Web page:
People with HIV who are assessed as having a moderate long-term risk of cardiovascular disease (CVD) do not experience a slowdown in plaque buildup in their arteries, known as atherosclerosis, as a result of taking the statin medication Crestor (rosuvastatin), aidsmap reports. This finding from a recent study held true despite the fact that, as expected, those taking Crestor rather than a placebo saw their cholesterol decline.

Janine Trevillyan, PhD, of the University of California, Los Angeles presented findings from a study of Crestor among 84 Australian and Swiss people with HIV at the 10th International AIDS Society Conference on HIV Science (IAS 2019) in Mexico City.

The median age of the study cohort was 54 years old. Almost all the participants were men, and the majority were white. All had been taking antiretrovirals (ARVs) for at least six months and had fully suppressed HIV. In general, they had high CD4s.

All the participants had a moderate risk of CVD according to their 10-year Framingham Risk Scores. Researchers have found that this scoring system is an imprecise predictor of such risk in the HIV population.

One in three participants currently smoked, and one third had a history of heart attack in their family. About one in four were taking Ziagen (abacavir), which some studies have associated with CVD.

The participants were randomized to receive daily Crestor or a placebo. For those taking protease inhibitors, the Crestor dose was lowered from 20 milligrams to 10 mg.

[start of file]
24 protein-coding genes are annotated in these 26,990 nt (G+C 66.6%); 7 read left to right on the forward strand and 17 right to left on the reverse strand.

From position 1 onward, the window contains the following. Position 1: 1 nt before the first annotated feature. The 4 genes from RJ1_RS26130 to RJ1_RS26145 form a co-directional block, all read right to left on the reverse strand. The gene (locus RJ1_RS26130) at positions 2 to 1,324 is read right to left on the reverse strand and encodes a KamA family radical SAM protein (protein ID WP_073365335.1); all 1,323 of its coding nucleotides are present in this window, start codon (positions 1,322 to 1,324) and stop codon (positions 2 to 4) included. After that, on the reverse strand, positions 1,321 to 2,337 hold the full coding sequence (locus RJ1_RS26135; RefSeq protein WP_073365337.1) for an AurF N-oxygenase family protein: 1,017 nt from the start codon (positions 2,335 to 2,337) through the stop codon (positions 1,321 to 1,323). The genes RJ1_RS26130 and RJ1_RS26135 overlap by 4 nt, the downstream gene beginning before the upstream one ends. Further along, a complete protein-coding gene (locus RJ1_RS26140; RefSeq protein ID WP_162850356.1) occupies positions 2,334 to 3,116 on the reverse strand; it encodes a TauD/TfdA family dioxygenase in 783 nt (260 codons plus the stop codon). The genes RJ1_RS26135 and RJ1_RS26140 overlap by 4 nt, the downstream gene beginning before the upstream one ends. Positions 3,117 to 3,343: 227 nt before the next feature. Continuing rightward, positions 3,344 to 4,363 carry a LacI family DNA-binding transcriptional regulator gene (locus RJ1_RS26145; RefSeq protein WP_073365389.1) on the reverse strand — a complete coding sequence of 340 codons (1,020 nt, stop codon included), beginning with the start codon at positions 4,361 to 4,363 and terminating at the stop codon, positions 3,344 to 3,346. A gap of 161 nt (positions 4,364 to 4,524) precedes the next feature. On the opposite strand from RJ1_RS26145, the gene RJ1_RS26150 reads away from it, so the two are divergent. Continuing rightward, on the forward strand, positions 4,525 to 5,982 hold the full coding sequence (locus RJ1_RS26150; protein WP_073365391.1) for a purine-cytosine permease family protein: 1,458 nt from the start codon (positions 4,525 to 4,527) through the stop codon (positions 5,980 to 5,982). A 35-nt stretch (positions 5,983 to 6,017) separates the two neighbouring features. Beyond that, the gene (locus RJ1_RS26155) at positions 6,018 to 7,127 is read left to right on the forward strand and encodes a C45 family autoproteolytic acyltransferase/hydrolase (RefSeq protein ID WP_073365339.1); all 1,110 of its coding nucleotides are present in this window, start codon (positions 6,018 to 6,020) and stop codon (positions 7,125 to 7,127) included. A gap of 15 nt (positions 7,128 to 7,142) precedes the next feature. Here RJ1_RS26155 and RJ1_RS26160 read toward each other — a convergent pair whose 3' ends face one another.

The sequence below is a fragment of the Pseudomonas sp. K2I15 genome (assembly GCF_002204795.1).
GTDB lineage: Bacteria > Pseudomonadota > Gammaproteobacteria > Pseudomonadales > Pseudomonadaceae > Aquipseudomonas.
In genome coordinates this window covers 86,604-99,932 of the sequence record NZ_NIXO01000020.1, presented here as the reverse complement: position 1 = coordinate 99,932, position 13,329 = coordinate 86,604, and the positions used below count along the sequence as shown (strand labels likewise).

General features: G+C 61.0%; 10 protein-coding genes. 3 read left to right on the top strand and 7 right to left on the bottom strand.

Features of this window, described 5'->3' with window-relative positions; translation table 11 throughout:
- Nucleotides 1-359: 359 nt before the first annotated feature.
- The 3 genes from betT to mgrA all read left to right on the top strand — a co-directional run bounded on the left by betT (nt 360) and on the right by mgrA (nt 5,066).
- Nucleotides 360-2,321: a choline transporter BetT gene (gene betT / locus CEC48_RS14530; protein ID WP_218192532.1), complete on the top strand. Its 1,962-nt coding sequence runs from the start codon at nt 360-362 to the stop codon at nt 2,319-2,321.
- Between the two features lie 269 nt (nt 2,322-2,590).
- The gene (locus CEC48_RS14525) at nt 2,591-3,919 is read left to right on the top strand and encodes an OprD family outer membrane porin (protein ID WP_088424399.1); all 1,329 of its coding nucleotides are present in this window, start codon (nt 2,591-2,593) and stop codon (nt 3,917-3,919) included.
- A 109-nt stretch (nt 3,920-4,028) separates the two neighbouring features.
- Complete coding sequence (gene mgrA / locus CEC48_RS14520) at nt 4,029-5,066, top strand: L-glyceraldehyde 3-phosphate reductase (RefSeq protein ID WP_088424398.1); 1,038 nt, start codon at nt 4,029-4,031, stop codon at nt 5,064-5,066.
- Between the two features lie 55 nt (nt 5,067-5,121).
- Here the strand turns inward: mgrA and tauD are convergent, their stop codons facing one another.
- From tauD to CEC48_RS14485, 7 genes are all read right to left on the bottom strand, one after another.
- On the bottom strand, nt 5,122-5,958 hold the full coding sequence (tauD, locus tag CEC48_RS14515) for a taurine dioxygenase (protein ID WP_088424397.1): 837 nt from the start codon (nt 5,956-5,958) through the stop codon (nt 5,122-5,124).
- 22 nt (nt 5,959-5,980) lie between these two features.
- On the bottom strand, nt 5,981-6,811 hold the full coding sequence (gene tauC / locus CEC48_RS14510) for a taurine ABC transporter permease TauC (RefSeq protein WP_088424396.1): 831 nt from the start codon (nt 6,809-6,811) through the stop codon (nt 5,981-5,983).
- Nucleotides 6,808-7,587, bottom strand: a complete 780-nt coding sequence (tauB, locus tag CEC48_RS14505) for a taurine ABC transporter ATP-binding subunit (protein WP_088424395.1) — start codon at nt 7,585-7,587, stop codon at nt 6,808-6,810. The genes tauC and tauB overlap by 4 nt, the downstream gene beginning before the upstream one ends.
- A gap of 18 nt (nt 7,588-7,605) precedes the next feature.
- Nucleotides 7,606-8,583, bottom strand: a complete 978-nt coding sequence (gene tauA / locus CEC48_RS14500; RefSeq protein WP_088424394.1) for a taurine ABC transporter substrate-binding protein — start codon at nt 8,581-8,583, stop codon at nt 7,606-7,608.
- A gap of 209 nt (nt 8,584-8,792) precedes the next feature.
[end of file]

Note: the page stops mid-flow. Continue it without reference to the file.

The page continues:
To assess the progression of atherosclerosis, the investigators assessed what is known as the carotid intima media thickness (cIMT) at three sites on both sides of the neck, doing so at the study’s outset, and at week 48 and 96 of the study. At the beginning of the study, the cIMT measurements were comparable between the Crestor and placebo groups.

Those receiving Crestor experienced a decline in total cholesterol and LDL cholesterol while those in the placebo arm maintained stable levels. However, there was no significant difference between the two study arms in the progression of cIMT during the study. That said, those in the placebo arm did not experience the progression in atherosclerosis that the investigators had expected.

In the Crestor study group, two people died, and five people (11%) experienced serious adverse health events, including a stroke, two heart attacks, two diagnoses of type 2 diabetes and one case of heart failure. There were no such negative outcomes in the placebo arm.

The study findings contrast with those of a previous study that indicated that statins did in fact slow atherosclerosis progression in people with HIV. However, compared with this new study, the older one had a higher prevalence of smoking among participants and a larger share of African Americans. Both of those groups are at higher risk of plaque buildup on the arteries.

The ongoing, randomized, placebo-controlled REPRIEVE trial, meanwhile, is investigating health outcomes among 7,500 people with HIV who would not be indicated for a statin under traditional guidelines and who are randomized to receive a statin or a placebo. The authors of the study presented in Mexico City hope that the eagerly anticipated REPRIEVE results, expected in 2023, will shed light on the risk threshold above which statins will provide a net benefit to people with HIV.

To read the aidsmap article, click here.

To read the study abstract, click here.